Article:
20-Minute Leaders

"You acquire more experience if you’re willing to get out of your comfort zone"

Ron Diamant, a Principal Engineer & Lead Architect at AWS talks to Michael Matias about the differences between working at a startup and an established company and offers insights for budding entrepreneurs

CTech 13:1931.12.20
There is no official guidebook on how to become a successful entrepreneur or team leader, but Ron Diamant, principle engineer within Amazon Web Services (AWS), certainly has enough experience and advice to write one. Within AWS, Diamant had the opportunity to head a team and developed his own philosophy on leadership. Diamant emphasizes that individuals should contribute to areas that are beyond their assigned tasks and explains that every plan does not need to be finalized with 100% accuracy before the team starts moving forward. Diamant does note that the startup lifestyle can be nerve-wracking since the direction of the company may be unknown. However, the process is also extremely fun because one can work on multiple aspects of the company that are outside of his or her comfort zone. Diamant sat down with Michaeal Matias, the creator of the 20 Minute Leaders video podcast, and shared what he learned from his experience over the years and offered meaningful insights for beginner entrepreneurs.



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Ron, tell me a little bit about who you are:


I was in the Academic Reserve. I did my bachelor's in Engineering at the Technion and after that I joined the IDF where I served as an engineer while studying for my Masters. I later went to work for Zoran as a SoC architect after which I joined a start-up Annapurna Labs, where I was employee number seven. Annapurna was later acquired by AWS where I work now.


What is it like being a very early employee at a place like Annapurna?


It was scary at the beginning because you’re unsure of how things will play out, you have an undefined role, and you take a pay cut. But I learned a ton from working with experienced founders and handling multiple roles.


One major drawback of starts-up is that you get a pay cut, right?


Yes, but you gain valuable experience working with start-ups. Junior engineers should focus on long-term gains, not the salary, which is short-term.


What type of due diligence can one do before joining an early-stage company?


First, look beyond your day-to-day roles and think about the direction the company is looking to take in the long-term, and figure out if that aligns with your goals. Second, look for start-ups whose founders have significant experience and well-established records. Third, consult with people who work in the same field, seek their opinions and advice.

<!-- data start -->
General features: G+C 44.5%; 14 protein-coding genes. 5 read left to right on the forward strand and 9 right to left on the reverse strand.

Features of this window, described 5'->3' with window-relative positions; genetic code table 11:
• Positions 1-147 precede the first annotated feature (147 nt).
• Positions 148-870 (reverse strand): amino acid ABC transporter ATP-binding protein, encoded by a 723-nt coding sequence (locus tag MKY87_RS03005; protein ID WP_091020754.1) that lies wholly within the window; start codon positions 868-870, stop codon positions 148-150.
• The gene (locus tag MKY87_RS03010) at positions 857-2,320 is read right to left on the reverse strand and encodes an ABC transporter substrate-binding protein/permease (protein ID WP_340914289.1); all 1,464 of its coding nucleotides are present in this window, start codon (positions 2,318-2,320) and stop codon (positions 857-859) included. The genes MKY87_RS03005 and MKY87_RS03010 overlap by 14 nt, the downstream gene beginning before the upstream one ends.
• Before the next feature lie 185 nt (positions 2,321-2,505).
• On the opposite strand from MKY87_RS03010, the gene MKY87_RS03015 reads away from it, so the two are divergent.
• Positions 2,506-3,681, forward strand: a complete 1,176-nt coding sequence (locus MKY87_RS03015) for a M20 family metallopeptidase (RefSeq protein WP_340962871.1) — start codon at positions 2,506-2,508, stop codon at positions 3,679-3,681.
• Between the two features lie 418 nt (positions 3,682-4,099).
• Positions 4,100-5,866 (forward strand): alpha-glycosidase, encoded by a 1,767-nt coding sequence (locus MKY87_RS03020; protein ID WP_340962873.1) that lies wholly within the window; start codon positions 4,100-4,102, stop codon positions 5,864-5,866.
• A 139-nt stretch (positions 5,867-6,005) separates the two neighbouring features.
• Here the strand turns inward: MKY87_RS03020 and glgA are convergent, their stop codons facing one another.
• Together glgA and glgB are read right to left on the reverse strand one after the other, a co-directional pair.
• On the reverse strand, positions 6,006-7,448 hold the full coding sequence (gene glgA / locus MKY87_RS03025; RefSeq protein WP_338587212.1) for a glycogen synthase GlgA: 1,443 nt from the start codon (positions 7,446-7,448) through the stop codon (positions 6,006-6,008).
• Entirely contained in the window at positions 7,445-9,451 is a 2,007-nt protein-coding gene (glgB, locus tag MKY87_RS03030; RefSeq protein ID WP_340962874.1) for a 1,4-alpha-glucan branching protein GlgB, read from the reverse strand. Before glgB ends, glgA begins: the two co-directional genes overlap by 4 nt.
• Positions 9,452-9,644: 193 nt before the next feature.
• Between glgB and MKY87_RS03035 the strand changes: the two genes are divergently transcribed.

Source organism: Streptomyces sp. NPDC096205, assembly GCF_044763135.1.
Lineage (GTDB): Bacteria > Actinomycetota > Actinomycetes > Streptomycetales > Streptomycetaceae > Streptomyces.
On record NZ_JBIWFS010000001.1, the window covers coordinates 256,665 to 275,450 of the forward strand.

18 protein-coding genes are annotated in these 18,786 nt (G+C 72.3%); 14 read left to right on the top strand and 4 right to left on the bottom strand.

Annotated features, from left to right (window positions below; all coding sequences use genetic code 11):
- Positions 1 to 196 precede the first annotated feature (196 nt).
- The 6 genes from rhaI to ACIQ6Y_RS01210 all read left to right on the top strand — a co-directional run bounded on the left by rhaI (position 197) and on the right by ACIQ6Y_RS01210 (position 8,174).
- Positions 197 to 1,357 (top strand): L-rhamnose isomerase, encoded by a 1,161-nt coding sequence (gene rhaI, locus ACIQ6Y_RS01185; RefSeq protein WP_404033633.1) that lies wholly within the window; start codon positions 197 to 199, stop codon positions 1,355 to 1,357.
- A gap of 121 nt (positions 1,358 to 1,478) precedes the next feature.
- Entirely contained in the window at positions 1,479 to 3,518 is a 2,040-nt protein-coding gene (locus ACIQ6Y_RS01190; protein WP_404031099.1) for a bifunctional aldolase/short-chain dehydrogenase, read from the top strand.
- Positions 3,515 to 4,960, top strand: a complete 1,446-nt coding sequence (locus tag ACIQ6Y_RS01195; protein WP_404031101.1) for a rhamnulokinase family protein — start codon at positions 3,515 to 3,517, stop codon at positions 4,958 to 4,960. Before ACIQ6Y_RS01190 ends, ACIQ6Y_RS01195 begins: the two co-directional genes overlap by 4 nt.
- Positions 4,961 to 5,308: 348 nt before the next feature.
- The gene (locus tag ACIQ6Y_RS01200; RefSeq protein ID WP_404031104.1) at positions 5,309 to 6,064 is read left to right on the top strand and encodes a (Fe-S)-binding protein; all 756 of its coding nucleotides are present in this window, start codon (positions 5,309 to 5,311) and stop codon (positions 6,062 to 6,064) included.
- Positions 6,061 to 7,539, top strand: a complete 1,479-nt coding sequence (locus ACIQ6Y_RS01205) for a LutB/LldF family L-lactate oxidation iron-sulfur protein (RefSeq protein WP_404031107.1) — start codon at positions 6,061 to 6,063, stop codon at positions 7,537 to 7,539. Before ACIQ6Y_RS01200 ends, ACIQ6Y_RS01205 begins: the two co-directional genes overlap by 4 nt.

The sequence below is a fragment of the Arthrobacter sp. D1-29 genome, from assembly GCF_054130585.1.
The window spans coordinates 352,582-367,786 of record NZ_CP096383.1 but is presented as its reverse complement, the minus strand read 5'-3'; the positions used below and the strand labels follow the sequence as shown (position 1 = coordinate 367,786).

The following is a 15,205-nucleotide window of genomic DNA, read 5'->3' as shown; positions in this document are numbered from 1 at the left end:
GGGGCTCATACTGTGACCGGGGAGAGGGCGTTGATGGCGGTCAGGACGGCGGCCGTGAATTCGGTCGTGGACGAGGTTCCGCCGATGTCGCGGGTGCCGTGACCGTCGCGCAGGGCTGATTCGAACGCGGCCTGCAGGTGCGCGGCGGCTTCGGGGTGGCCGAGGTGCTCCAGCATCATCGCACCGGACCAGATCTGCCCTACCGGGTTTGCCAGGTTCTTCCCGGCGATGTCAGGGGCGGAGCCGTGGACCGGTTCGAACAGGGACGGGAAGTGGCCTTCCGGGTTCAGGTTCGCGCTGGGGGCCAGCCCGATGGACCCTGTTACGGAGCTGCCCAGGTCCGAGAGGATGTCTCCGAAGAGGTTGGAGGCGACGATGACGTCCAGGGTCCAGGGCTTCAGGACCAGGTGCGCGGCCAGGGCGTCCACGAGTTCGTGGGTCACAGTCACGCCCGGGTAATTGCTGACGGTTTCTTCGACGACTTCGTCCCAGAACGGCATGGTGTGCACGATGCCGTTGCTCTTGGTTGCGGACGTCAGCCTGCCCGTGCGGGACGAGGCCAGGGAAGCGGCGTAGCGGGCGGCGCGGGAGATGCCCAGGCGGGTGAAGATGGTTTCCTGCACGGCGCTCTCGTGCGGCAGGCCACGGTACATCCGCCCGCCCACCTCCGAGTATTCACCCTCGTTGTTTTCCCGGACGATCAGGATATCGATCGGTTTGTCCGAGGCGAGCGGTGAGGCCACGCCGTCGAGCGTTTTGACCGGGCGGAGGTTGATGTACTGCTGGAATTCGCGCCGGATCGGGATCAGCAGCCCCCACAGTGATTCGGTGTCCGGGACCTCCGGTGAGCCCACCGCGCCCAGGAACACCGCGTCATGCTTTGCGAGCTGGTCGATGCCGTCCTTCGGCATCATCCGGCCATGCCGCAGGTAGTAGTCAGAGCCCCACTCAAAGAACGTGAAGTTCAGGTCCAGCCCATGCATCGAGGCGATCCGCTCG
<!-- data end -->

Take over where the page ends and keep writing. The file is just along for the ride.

Moving from a start-up to a larger organization requires one to adapt and assimilate. What is that progression like, and what are some of the challenges that go with it?


In the beginning, you feel like a fish out of water because you’re unfamiliar with the culture, and you’re surrounded by people with much more experience. You need to understand your organization’s technology, its history, its culture, and the people. You need to learn as much as you can as fast as possible while giving yourself time to adjust. You also need to apply judgment in the cultural intake; not everything will align with who you are or how you do things.


What makes a good engineering team?


Engineering teams need to own the product. When people own things from beginning to end, things tend to converge much more smoothly. And beyond creating a product, they need to speak with their customers and understand their needs and if the product they’re creating meets their goals. Team members also need to look beyond their assigned role and offer support to members in different roles. And in my opinion, over documentation stalls projects. As long as you know 50% of the specification, you can start executing as you iterate along the way. That way the project moves faster.


What's the role of the team lead or the technical leader of such a product?


First, they should champion a distributed leadership culture, spreading decision-making ability throughout the team. Second, they should help the team focus on execution and less on debating how to do things. Third, prioritization, knowing what features to keep and what to discard. And lastly, communication, making sure team members understand their roles.


The idea of prioritization seems to be the hardest, right?


Yes, but you get better at it with experience. Consulting with the entire team also makes it easier.


What excites you most about being an engineer and leading teams?


The challenge of creating new technologies and building something that customers like. Also, I love teamwork - making decisions together, and working through challenges, and successfully completing a project.


What advice would you give to a new engineer?


Focus on building your core capabilities; it will help you accelerate quickly later in your career. Secondly, build knowledge across disciplines. Thirdly, think long-term, not short-term. Be kind and nice to people.


What three words best describe you?


Adaptable. Kind. Optimistic.





Michael Matias. Photo: Courtesy Michael Matias. Photo: Courtesy
Michael Matias, Forbes 30 Under 30, is the author of Age is Only an Int: Lessons I Learned as a Young Entrepreneur. He studies Artificial Intelligence at Stanford University, while working as a software engineer at Hippo Insurance and as a Senior Associate at J-Ventures. Matias previously served as an officer in the 8200 unit. 20MinuteLeaders is a tech entrepreneurship interview series featuring one-on-one interviews with fascinating founders, innovators and thought leaders sharing their journeys and experiences.


Contributing editors: Michael Matias, Amanda Katz